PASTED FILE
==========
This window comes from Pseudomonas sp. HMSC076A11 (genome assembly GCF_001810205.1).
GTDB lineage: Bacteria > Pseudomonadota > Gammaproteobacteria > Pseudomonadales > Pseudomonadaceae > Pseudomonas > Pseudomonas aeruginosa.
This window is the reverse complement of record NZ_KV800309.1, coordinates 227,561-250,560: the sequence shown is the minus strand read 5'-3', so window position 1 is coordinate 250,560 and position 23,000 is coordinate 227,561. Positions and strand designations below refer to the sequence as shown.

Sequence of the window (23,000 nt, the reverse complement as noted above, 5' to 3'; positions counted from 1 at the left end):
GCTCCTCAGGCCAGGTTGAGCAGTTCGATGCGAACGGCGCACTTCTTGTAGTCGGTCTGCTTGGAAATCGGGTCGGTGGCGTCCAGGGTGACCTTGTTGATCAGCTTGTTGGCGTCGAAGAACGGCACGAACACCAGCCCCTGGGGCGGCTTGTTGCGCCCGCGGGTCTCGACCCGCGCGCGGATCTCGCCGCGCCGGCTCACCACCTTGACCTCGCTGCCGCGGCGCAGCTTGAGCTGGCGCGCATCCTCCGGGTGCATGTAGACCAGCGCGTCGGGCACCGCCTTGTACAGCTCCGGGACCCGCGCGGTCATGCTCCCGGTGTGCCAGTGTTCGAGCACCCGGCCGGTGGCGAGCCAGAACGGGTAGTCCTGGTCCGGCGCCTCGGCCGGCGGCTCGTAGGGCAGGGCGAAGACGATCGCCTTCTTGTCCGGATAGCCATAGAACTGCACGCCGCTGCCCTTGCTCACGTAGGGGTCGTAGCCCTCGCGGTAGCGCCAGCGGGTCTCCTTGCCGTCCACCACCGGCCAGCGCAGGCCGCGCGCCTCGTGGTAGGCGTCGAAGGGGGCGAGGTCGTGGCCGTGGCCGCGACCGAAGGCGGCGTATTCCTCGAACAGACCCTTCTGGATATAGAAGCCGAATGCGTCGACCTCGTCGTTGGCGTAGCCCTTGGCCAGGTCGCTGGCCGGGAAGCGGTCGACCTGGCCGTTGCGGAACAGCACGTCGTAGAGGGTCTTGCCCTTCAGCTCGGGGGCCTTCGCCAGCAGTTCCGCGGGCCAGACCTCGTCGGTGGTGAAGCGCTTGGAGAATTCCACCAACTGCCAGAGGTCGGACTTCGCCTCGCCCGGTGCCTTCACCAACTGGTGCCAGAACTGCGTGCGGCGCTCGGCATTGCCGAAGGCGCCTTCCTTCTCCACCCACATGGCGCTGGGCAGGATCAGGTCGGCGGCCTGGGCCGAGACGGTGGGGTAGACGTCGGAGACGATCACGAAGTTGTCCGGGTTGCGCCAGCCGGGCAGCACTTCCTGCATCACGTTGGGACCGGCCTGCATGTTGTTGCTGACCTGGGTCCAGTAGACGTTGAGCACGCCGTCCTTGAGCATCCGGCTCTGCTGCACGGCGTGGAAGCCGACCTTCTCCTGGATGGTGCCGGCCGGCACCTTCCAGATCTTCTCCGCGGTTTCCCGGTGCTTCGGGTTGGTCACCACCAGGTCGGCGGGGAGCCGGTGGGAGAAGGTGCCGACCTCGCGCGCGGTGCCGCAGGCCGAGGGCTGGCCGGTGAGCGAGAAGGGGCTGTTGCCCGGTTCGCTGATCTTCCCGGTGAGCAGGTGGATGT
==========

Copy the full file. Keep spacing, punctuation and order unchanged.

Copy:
This window comes from Pseudomonas sp. HMSC076A11 (genome assembly GCF_001810205.1).
GTDB lineage: Bacteria > Pseudomonadota > Gammaproteobacteria > Pseudomonadales > Pseudomonadaceae > Pseudomonas > Pseudomonas aeruginosa.
This window is the reverse complement of record NZ_KV800309.1, coordinates 227,561-250,560: the sequence shown is the minus strand read 5'-3', so window position 1 is coordinate 250,560 and position 23,000 is coordinate 227,561. Positions and strand designations below refer to the sequence as shown.

Sequence of the window (23,000 nt, the reverse complement as noted above, 5' to 3'; positions counted from 1 at the left end):
GCTCCTCAGGCCAGGTTGAGCAGTTCGATGCGAACGGCGCACTTCTTGTAGTCGGTCTGCTTGGAAATCGGGTCGGTGGCGTCCAGGGTGACCTTGTTGATCAGCTTGTTGGCGTCGAAGAACGGCACGAACACCAGCCCCTGGGGCGGCTTGTTGCGCCCGCGGGTCTCGACCCGCGCGCGGATCTCGCCGCGCCGGCTCACCACCTTGACCTCGCTGCCGCGGCGCAGCTTGAGCTGGCGCGCATCCTCCGGGTGCATGTAGACCAGCGCGTCGGGCACCGCCTTGTACAGCTCCGGGACCCGCGCGGTCATGCTCCCGGTGTGCCAGTGTTCGAGCACCCGGCCGGTGGCGAGCCAGAACGGGTAGTCCTGGTCCGGCGCCTCGGCCGGCGGCTCGTAGGGCAGGGCGAAGACGATCGCCTTCTTGTCCGGATAGCCATAGAACTGCACGCCGCTGCCCTTGCTCACGTAGGGGTCGTAGCCCTCGCGGTAGCGCCAGCGGGTCTCCTTGCCGTCCACCACCGGCCAGCGCAGGCCGCGCGCCTCGTGGTAGGCGTCGAAGGGGGCGAGGTCGTGGCCGTGGCCGCGACCGAAGGCGGCGTATTCCTCGAACAGACCCTTCTGGATATAGAAGCCGAATGCGTCGACCTCGTCGTTGGCGTAGCCCTTGGCCAGGTCGCTGGCCGGGAAGCGGTCGACCTGGCCGTTGCGGAACAGCACGTCGTAGAGGGTCTTGCCCTTCAGCTCGGGGGCCTTCGCCAGCAGTTCCGCGGGCCAGACCTCGTCGGTGGTGAAGCGCTTGGAGAATTCCACCAACTGCCAGAGGTCGGACTTCGCCTCGCCCGGTGCCTTCACCAACTGGTGCCAGAACTGCGTGCGGCGCTCGGCATTGCCGAAGGCGCCTTCCTTCTCCACCCACATGGCGCTGGGCAGGATCAGGTCGGCGGCCTGGGCCGAGACGGTGGGGTAGACGTCGGAGACGATCACGAAGTTGTCCGGGTTGCGCCAGCCGGGCAGCACTTCCTGCATCACGTTGGGACCGGCCTGCATGTTGTTGCTGACCTGGGTCCAGTAGACGTTGAGCACGCCGTCCTTGAGCATCCGGCTCTGCTGCACGGCGTGGAAGCCGACCTTCTCCTGGATGGTGCCGGCCGGCACCTTCCAGATCTTCTCCGCGGTTTCCCGGTGCTTCGGGTTGGTCACCACCAGGTCGGCGGGGAGCCGGTGGGAGAAGGTGCCGACCTCGCGCGCGGTGCCGCAGGCCGAGGGCTGGCCGGTGAGCGAGAAGGGGCTGTTGCCCGGTTCGCTGATCTTCCCGGTGAGCAGGTGGATGT